New Jersey residents are evenly split over whether the state and its municipalities should reduce pension benefits for current government employees, according to a recent Monmouth University/Gannett New Jersey poll.

Among 801 adult residents, 46% approve cutting pension benefits for current government workers while an identical percentage said they disapproved of reducing those benefits.

Yet the majority of those polled said retirement benefits for new government employees should change, with 61% in favor of placing new workers in a 401(k) type plan rather than a traditional pension program. Another 27% disapproved of replacing pension plans with 401(k)’s and 11% said they did not know.

At the same time, 78% of those questioned agreed that New Jersey’s pension costs have gotten out of control compared to 8% who believed the system is run wisely. Another 14% said they did not know.

In looking at health care benefits, 31% of those polled said government workers should pay about 10% of their health care premiums, 25% believe state and municipal employees should pay 25% of such premiums, 18% said workers should pay about half, 12% believe employees should pay nothing towards their premiums, 10% didn’t know, and 5% said they should pay more than 50%.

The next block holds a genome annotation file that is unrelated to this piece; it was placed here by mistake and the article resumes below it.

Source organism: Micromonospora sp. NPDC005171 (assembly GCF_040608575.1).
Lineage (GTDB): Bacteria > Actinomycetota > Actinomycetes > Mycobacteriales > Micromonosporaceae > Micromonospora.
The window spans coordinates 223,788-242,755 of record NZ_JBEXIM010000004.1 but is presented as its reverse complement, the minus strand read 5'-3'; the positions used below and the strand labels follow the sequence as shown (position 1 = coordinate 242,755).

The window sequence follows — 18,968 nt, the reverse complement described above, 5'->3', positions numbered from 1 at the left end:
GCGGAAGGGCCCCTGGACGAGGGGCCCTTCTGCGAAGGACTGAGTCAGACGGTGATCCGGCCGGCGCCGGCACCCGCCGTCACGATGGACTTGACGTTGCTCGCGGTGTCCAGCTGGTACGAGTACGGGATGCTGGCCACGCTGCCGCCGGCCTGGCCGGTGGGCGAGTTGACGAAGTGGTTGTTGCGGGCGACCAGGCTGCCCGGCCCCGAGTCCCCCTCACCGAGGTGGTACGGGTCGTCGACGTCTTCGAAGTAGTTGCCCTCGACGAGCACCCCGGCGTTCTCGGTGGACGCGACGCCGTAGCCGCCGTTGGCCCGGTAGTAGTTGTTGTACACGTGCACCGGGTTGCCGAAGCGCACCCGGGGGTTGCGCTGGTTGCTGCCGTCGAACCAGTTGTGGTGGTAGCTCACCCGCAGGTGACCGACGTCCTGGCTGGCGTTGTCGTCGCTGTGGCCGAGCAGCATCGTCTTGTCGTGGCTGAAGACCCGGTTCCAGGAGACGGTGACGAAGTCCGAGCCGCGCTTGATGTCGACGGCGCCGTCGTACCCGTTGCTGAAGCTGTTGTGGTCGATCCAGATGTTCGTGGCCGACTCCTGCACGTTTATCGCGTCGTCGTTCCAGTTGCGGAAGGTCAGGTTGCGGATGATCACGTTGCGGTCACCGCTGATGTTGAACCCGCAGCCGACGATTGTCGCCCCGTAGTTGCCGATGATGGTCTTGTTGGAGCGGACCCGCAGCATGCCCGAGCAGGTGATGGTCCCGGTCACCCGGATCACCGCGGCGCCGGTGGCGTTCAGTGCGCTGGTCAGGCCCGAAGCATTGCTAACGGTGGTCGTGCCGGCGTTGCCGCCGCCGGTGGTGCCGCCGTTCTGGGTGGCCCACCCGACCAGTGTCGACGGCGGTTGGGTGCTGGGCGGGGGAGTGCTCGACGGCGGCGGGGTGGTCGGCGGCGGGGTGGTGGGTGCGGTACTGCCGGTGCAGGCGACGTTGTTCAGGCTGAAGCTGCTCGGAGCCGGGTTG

New Jersey’s unfunded pension liability is $46.8 billion and its unfunded other post-employment benefit liability is $56 billion.

Gov. Chris Christie proposed on Sept. 14 numerous pension and health care reforms to help the state and municipalities control retirement and health care expenses. The Republican governor seeks to increase the retirement age to 65 from 55, roll back a 9% increase in pension benefits, increase employee pension and health care contributions, and eliminate cost-of-living adjustments for retirees, among other changes.

The poll was conducted by telephone from Sept. 15 through Sept. 19. It has a margin of error of plus or minus 3.5%.

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